Why ‘the boats’ are a national emergency and climate change isn’t

One is a national emergency, one isn’t. AAP Image/Courtesy; SBS Dateline, Supplied by Hussein Khoder & AAP Image/Dan Peled

As anyone who has seen immigration minister Scott Morrison’s recent military-style press conferences knows, the Coalition has declared asylum seeker boats arriving in Australia are a “national emergency”. What makes it so? And why haven’t other apparent emergencies earned the tag?

According to the Coalition’s policy statement on border security, the asylum seeker crisis cannot be solved by just bureaucratic management – it needs the “discipline and focus of a targeted military operation”.

Between 2008 and mid-2013, 744 boats carrying 44,317 asylum seekers have arrived. Of these, 862 people died attempting to reach the Australian mainland.

Does calling it a crisis make it one?

The Coalition’s branding of the boat people issue as a “national emergency” surprised many. If the 4940 boat people arrivals in 2010-2011 constitutes a “national emergency,” then do the 6316 asylum seekers that arrived by plane in the same period receive this label?

Should the 1303 citizens who died on Australian roads in 2012 be regarded in the same vein?

What exactly constitutes a “national emergency?”

Put simply, a national emergency exists only when people believe it exists.

In Australia, the Attorney General’s Department is responsible for emergency management. However, the department currently does not define a “national emergency”. This means politicians and interest groups are able to use the term at will.

Issues that have attracted the national emergency label are wildly diverse: combating the child sexual abuse and neglect in Northern Territory Aboriginal communities (called the Northern Territory National Emergency Response Intervention), perceived decline in local production of food, housing shortages, damage in the Murray-Darling Basin and the lack of increase in national productivity.

While all of these issues are recognised as crises that require focused attention, only a few are accepted as actual national emergencies.

If it feels like an emergency, maybe it’s an emergency

There are two factors needed for a crisis to really earn the label of national emergency. First, the actual or potential impact of the crisis; second, peoples’ interpretations of its importance.

The impact of the crisis, either actual or potential, on Australians is obviously critical. The greater the impact’s size and reach, the more likely a crisis is to be deemed an emergency.

Acute crises, delivered over a short period, are more likely to be considered an emergency than those that unfold over months and years. This is because acute crises do not give people time to get used to and adjust to the impact.

The impact does not have to be physical to be considered an emergency. Impacts on values, beliefs and interests can be just as confronting as physical damage.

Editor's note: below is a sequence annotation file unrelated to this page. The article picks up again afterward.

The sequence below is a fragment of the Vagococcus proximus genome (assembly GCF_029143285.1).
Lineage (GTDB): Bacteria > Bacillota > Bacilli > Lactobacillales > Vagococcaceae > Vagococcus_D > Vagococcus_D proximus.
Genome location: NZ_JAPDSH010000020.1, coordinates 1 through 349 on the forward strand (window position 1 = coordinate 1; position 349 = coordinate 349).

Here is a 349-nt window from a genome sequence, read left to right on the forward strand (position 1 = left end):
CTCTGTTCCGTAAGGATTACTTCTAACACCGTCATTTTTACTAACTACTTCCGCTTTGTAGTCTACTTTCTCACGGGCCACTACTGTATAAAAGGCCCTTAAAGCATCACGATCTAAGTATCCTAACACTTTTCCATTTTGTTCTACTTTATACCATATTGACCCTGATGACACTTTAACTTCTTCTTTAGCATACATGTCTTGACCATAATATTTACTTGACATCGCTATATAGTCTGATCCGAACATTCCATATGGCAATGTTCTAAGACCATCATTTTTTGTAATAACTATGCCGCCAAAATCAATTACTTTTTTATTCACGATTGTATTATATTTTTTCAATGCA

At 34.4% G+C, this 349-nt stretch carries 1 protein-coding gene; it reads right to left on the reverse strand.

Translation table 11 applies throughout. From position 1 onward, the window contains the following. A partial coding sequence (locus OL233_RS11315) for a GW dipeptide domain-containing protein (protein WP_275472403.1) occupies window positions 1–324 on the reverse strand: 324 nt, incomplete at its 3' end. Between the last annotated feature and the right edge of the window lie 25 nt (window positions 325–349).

A national emergency is also determined by how the event is perceived by people. Cognitive limitations play a large part in the perception of threats.

People tend to fear more when they are less informed about an issue, ultimately over-estimating the threat. In situations where the threat is invisible, such as cyber warfare or health epidemics like SARS, the public become more fearful than they would in the face of a physical, quantitative threat. Moreover, people fear more threats which they cannot control. In the case of asylum seeking boats, as Australians hear about but do not experience the threat, it is easy for the cognitive biases to imagine the scenario where asylum seekers overwhelm Australia.

Treat it like an emergency, and it becomes an emergency

Governments which claim an event is a national emergency actively seek to shape public opinion. They repeatedly detail the threat, over-emphasize the consequences, and most importantly, securitize the issue.

Securitization is an international relations concept in which an event or object is labeled as a security issue. Extraordinary measures must be taken in the name of security. Or as Ole Wæver, the coiner of the term, puts it, “It is by labelling something a security issue that it becomes one.”

Securitizing an issue elevates its importance above other national priorities, creating a link in peoples’ minds between the issue and the potential for devastation if left unchecked. It then allows policy makers to address the issue outside of the normal realm of politics and deal with it using emergency methods.

What about climate change?

Climate change is undoubtedly a serious issue. The most recent IPCC report places it beyond doubt that climate change is real. It has the potential to bring extreme weather, affect Australia’s tourism industry, make certain islands uninhabitable, and result in increased migration.

But despite the enormous potential harm climate change poses, it is not perceived as a national emergency. And based on the discussion above, it is unlikely that climate change will be considered one in the near future.

Why? The impacts are slowly unfolding rather that developing rapidly. The impacts are global, so the pain is shared not localised. And people think they can adapt, so they still feel like they have control.

A well recognised cogitative limitation in disaster management is that peoples’ inaccurate perception of a risk does not evaporate in the presence of rational evidence. On the contrary, if the new evidence challenges existing beliefs, it is often dismissed as unreliable, erroneously or unrepresentative. This means that getting people to believe that climate change is worthy of the national emergency label will be a long and difficult process.

This article was co-authored by Blair Morris, a research assistant for Athol Yates.

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